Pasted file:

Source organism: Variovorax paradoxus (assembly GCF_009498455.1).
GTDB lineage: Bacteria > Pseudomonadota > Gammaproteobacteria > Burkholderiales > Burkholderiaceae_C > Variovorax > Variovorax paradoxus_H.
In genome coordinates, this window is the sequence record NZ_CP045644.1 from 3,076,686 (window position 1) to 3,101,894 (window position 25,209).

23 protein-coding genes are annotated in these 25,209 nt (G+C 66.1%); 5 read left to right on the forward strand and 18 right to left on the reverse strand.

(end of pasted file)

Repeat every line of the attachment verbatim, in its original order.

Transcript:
Source organism: Variovorax paradoxus (assembly GCF_009498455.1).
GTDB lineage: Bacteria > Pseudomonadota > Gammaproteobacteria > Burkholderiales > Burkholderiaceae_C > Variovorax > Variovorax paradoxus_H.
In genome coordinates, this window is the sequence record NZ_CP045644.1 from 3,076,686 (window position 1) to 3,101,894 (window position 25,209).

23 protein-coding genes are annotated in these 25,209 nt (G+C 66.1%); 5 read left to right on the forward strand and 18 right to left on the reverse strand.